Rodney Stuckey didn't fulfill expectations as a Piston. (Clarence Tabb Jr / Detroit News)
Rodney Stuckey signed with the Pacers as a free agent this week, ending his seven-year tenure with the Pistons. He was supposed to serve as a bridge from one era of contention to another, but his became a cautionary tale of unfair or unrealistic expectations.
We can debate what was the biggest reason Stuckey didn’t fulfill the promise the organization saw in him: if it was the six coaches in seven years, the fact Stuckey never appeared to want the burden or the pressure of being “The Man” or if the organization was never stable enough with positive influences who would allow Stuckey to grow and flourish.
It’s likely a combination of all three, and Stuckey will likely leave Detroit as a symbol of everything that went wrong since the Pistons’ run of six straight Eastern Conference finals appearances ended in 2008.
Worlds ago, it feels like, when Stuckey emerged during the 2008 playoffs after Chauncey Billups pulled a hamstring in the second round against the Magic. Stuckey stepped in admirably, on a team full of veterans ready for another championship run, and played steadily, looking nothing like a rookie point guard in a pressure situation.
Juxtapose that with what happened a couple of years later, when he and then-coach John Kuester couldn’t see eye-to-eye on anything.
You get the feeling Kuester would’ve told Stuckey the sky was blue that day and Stuckey would’ve asked an assistant coach to go check the validity of Kuester’s claims.
What the organization couldn’t measure was how much Stuckey needed stability within the locker room, and ironically, the trade that was meant to open up the world to Stuckey was actually the first step in ensuring he never reached the level his physical skills deemed he should.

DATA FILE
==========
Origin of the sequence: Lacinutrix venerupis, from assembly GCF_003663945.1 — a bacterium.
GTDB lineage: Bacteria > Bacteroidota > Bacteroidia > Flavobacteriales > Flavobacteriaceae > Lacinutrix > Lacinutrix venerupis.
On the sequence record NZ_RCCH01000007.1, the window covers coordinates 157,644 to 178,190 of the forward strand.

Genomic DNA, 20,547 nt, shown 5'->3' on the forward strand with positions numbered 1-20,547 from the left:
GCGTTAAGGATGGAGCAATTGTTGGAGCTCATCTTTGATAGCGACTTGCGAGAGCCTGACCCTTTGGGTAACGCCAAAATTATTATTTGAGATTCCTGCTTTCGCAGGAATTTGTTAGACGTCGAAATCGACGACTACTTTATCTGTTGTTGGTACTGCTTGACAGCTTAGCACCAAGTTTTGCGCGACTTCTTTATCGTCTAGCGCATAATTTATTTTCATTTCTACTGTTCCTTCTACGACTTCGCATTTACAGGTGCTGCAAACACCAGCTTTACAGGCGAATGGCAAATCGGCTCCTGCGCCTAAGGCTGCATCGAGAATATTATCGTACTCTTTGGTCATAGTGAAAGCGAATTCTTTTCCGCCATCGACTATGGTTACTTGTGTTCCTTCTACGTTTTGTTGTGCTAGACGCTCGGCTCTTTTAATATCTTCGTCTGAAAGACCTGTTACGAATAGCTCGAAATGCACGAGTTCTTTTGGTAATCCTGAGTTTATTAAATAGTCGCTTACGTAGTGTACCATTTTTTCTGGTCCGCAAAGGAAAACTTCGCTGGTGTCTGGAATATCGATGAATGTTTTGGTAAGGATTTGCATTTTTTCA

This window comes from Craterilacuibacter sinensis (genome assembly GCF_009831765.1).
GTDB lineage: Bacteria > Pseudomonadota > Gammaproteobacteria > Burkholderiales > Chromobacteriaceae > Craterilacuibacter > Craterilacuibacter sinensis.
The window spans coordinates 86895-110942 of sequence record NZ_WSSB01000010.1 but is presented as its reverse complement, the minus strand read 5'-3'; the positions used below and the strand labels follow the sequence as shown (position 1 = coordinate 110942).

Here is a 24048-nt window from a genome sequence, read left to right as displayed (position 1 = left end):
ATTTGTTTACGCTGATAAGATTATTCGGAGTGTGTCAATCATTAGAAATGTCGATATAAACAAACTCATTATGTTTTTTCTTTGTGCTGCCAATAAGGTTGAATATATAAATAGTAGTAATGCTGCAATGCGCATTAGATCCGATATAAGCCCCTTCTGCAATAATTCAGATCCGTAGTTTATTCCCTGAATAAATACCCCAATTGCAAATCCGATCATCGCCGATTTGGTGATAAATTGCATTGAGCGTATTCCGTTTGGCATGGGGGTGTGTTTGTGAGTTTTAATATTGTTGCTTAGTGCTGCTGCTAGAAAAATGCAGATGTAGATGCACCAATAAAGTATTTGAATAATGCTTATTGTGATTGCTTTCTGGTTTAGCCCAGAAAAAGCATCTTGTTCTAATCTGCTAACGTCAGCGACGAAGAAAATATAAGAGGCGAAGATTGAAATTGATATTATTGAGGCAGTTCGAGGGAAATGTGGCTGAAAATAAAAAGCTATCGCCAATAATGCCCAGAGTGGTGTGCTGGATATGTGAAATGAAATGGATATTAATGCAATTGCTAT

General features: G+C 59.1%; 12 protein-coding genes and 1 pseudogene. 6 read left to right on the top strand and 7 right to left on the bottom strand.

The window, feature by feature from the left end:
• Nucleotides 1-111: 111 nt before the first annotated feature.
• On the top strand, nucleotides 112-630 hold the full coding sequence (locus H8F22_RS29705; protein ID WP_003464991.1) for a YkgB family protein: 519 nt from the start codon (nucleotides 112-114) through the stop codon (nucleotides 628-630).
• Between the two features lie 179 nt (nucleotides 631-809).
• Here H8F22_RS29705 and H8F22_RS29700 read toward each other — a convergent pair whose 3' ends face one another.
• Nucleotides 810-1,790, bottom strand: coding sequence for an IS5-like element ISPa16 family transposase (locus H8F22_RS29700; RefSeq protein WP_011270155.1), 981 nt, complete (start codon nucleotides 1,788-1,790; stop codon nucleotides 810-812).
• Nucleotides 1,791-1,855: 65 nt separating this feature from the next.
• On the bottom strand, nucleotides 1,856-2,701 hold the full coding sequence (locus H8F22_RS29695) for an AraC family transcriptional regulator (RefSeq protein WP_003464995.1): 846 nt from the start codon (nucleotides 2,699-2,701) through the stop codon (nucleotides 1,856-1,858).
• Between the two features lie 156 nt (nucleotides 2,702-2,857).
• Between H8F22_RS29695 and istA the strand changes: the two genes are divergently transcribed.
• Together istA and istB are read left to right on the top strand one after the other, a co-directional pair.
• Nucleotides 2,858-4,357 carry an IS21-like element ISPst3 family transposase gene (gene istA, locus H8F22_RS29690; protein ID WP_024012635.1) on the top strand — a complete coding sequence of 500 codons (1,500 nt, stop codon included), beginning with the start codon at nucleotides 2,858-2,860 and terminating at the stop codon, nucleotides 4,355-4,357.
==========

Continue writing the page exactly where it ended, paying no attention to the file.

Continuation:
Billups was sent back to his hometown of Denver, in favor of Allen Iverson’s expiring contract and, unbeknownst to anyone in the Pistons’ front office, diminished effectiveness on the floor.
Oh he showed glimpses of greatness, such as a Dec. 23 date against the Bulls and a rookie named Derrick Rose. By the end of the night, Stuckey lit up Rose for 40.
Circumstances will never be perfect, but the chance was there.
Stuckey was given opportunities to step up and take the mantle, but the environment wasn’t right, and he wasn’t ready.
Stuckey needed a big brother on the floor to help work through situations and to keep him focused on the bigger picture — not on the glaring inadequacies of Kuester or Lawrence Frank.
By the time Stuckey began to truly figure out the point guard position — one of leadership, headiness and smarts — it was so chaotic it was impossible to notice in the 2010-11 season, where he averaged 15.5 points and 5.2 assists on 44 percent shooting.
His assist-to-turnover ratio improved and so did his shot selection, but the intangibles began to pile up.
Kuester couldn’t control anything on the floor or off, and frustration began to wear on virtually everybody when the reality began to set in that change wouldn’t come for a long time, resulting in a mutiny in Philadelphia at which over half the team skipped the morning shoot-around in protest.
Stuckey did arrive, albeit late, and the damage was done. The team had to move on, in theory, and drafted Brandon Knight to play point guard. The rest almost seems like a blur.
He was one of the few who didn’t have problems with Maurice Cheeks before he was fired 50 games into the season, one of the few who didn’t cause much of a ripple in the locker room last year.
A change was needed for both sides, and Stuckey is now in the position where he took far less to go to a Pacers team that appears on the cusp of breaking through in the Eastern Conference.
If he’s ready and grown up from the situations he’s seen and taken part in, the Pacers will get quite the bargain, as he signed for the veteran’s minimum. And Stuckey can begin to fulfill a little bit of the hope many had in him all those years ago — just in another uniform.